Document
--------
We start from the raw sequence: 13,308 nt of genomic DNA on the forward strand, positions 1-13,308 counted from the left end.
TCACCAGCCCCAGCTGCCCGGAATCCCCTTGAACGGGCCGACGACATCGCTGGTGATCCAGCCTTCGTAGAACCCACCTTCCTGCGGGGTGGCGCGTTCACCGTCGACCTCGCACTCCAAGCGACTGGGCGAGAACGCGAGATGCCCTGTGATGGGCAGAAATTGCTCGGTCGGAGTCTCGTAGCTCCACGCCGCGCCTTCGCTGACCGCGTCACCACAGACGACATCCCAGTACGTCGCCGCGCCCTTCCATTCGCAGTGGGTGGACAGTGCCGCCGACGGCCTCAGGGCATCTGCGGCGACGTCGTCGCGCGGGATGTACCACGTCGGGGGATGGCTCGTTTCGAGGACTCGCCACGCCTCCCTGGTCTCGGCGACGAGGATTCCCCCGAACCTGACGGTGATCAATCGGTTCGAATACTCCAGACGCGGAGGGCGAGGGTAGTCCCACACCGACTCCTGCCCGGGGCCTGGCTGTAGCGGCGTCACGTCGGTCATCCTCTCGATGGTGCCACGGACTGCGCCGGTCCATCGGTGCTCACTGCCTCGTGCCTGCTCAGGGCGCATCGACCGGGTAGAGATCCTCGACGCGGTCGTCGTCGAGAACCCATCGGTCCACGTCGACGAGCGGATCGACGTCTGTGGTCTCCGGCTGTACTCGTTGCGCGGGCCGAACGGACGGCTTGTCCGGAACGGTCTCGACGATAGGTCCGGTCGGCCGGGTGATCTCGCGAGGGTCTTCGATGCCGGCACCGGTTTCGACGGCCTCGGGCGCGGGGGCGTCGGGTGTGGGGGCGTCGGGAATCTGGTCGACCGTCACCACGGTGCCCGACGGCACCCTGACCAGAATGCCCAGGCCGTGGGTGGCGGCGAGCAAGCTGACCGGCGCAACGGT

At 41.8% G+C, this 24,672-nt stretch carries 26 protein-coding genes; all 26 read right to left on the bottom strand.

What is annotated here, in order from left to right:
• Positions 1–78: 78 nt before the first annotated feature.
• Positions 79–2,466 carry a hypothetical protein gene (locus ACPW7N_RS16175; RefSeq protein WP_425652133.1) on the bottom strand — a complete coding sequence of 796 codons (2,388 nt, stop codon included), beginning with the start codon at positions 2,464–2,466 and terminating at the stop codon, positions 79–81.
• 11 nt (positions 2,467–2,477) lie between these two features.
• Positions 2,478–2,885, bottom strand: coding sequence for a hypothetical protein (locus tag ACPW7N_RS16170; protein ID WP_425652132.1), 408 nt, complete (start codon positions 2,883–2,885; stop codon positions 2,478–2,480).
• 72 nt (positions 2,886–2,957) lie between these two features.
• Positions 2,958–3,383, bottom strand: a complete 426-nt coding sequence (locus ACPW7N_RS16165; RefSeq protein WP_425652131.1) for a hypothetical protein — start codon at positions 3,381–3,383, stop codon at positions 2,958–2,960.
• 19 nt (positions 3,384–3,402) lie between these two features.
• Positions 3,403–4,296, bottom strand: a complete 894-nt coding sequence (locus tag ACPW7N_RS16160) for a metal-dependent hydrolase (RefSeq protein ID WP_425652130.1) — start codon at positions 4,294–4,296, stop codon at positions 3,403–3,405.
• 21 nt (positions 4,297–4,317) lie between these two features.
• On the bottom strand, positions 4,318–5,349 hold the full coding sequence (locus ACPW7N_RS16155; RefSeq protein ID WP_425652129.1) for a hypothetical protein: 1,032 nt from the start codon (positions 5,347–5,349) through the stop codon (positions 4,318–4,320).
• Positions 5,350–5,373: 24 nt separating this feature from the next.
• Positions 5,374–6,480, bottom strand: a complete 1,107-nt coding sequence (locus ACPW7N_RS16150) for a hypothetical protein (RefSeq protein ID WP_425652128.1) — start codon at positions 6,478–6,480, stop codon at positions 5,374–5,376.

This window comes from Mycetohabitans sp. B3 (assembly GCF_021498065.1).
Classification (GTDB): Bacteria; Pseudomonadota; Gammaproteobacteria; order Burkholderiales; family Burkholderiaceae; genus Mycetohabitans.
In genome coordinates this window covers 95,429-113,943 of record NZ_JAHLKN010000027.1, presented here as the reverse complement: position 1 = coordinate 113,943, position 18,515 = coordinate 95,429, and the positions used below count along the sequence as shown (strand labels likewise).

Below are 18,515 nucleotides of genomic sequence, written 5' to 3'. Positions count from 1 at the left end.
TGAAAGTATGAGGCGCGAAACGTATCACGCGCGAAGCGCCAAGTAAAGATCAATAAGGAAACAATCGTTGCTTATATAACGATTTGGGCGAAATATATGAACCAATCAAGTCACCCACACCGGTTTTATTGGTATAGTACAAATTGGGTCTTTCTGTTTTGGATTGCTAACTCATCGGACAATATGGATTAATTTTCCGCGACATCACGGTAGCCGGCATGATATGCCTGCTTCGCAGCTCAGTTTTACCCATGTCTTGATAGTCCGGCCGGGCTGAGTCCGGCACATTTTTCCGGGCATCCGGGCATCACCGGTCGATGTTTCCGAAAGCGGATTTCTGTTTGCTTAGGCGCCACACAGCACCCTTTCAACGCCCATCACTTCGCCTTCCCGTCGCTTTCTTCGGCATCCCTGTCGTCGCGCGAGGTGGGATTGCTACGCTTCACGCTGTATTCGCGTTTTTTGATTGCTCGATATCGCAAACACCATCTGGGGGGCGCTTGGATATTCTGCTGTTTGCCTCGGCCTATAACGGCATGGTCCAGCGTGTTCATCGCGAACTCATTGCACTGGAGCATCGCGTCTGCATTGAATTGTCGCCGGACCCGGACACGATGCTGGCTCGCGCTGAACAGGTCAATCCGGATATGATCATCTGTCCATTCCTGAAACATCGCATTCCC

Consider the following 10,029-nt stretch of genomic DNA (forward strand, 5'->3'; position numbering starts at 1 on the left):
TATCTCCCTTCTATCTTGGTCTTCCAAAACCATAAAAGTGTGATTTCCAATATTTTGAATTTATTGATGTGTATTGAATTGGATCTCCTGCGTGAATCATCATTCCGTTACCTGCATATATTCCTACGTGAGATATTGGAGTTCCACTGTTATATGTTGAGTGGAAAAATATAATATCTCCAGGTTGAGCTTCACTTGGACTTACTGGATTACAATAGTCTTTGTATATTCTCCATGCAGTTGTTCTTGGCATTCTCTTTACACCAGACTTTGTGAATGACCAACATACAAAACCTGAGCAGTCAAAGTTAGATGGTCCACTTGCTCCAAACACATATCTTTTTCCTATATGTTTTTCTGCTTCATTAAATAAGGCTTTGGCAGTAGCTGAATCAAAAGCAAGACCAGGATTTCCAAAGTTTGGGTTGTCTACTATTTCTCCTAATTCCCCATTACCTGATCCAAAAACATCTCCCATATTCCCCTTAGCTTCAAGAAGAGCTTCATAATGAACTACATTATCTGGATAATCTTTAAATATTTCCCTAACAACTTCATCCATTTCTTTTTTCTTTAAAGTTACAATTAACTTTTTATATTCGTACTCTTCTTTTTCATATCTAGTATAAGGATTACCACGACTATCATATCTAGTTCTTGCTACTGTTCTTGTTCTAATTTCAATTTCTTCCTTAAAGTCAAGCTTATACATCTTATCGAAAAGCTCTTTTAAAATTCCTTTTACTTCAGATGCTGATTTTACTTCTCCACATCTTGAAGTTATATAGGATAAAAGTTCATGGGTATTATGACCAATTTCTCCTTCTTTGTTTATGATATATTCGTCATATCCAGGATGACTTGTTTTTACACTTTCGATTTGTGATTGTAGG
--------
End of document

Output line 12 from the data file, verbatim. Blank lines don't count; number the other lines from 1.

• Positions 3,403–4,296, bottom strand: a complete 894-nt coding sequence (locus tag ACPW7N_RS16160) for a metal-dependent hydrolase (RefSeq protein ID WP_425652130.1) — start codon at positions 4,294–4,296, stop codon at positions 3,403–3,405.